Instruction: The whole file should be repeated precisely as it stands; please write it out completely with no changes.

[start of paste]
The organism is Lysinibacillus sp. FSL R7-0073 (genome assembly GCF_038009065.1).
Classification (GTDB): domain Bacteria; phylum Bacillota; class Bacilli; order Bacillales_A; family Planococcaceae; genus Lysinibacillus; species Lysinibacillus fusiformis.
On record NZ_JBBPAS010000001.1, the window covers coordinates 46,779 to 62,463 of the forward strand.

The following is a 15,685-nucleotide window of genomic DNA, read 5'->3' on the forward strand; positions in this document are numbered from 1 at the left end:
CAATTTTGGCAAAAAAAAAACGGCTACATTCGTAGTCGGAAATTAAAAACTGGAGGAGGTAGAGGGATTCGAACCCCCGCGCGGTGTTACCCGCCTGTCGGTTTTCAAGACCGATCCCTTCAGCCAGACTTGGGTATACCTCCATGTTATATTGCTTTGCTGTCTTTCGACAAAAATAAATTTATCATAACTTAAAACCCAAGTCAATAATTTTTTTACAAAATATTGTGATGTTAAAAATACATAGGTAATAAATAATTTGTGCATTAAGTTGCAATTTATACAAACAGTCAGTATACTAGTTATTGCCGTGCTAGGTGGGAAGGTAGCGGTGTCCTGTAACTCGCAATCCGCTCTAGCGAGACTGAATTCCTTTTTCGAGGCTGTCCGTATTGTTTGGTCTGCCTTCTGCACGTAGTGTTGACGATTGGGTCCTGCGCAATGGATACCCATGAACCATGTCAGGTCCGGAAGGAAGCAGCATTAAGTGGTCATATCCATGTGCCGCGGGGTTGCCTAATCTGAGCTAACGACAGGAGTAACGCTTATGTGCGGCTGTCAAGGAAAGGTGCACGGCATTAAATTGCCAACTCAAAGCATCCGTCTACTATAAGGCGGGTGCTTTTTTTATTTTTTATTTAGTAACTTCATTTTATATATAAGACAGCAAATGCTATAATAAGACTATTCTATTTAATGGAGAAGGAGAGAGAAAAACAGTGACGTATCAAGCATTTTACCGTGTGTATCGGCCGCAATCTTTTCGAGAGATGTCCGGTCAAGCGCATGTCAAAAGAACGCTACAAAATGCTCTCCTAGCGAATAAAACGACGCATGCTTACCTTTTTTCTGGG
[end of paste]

The organism is Lysinibacillus sp. FSL R7-0073 (genome assembly GCF_038009065.1).
Classification (GTDB): domain Bacteria; phylum Bacillota; class Bacilli; order Bacillales_A; family Planococcaceae; genus Lysinibacillus; species Lysinibacillus fusiformis.
On record NZ_JBBPAS010000001.1, the window covers coordinates 46,779 to 62,463 of the forward strand.

The following is a 15,685-nucleotide window of genomic DNA, read 5'->3' on the forward strand; positions in this document are numbered from 1 at the left end:
CAATTTTGGCAAAAAAAAAACGGCTACATTCGTAGTCGGAAATTAAAAACTGGAGGAGGTAGAGGGATTCGAACCCCCGCGCGGTGTTACCCGCCTGTCGGTTTTCAAGACCGATCCCTTCAGCCAGACTTGGGTATACCTCCATGTTATATTGCTTTGCTGTCTTTCGACAAAAATAAATTTATCATAACTTAAAACCCAAGTCAATAATTTTTTTACAAAATATTGTGATGTTAAAAATACATAGGTAATAAATAATTTGTGCATTAAGTTGCAATTTATACAAACAGTCAGTATACTAGTTATTGCCGTGCTAGGTGGGAAGGTAGCGGTGTCCTGTAACTCGCAATCCGCTCTAGCGAGACTGAATTCCTTTTTCGAGGCTGTCCGTATTGTTTGGTCTGCCTTCTGCACGTAGTGTTGACGATTGGGTCCTGCGCAATGGATACCCATGAACCATGTCAGGTCCGGAAGGAAGCAGCATTAAGTGGTCATATCCATGTGCCGCGGGGTTGCCTAATCTGAGCTAACGACAGGAGTAACGCTTATGTGCGGCTGTCAAGGAAAGGTGCACGGCATTAAATTGCCAACTCAAAGCATCCGTCTACTATAAGGCGGGTGCTTTTTTTATTTTTTATTTAGTAACTTCATTTTATATATAAGACAGCAAATGCTATAATAAGACTATTCTATTTAATGGAGAAGGAGAGAGAAAAACAGTGACGTATCAAGCATTTTACCGTGTGTATCGGCCGCAATCTTTTCGAGAGATGTCCGGTCAAGCGCATGTCAAAAGAACGCTACAAAATGCTCTCCTAGCGAATAAAACGACGCATGCTTACCTTTTTTCTGGG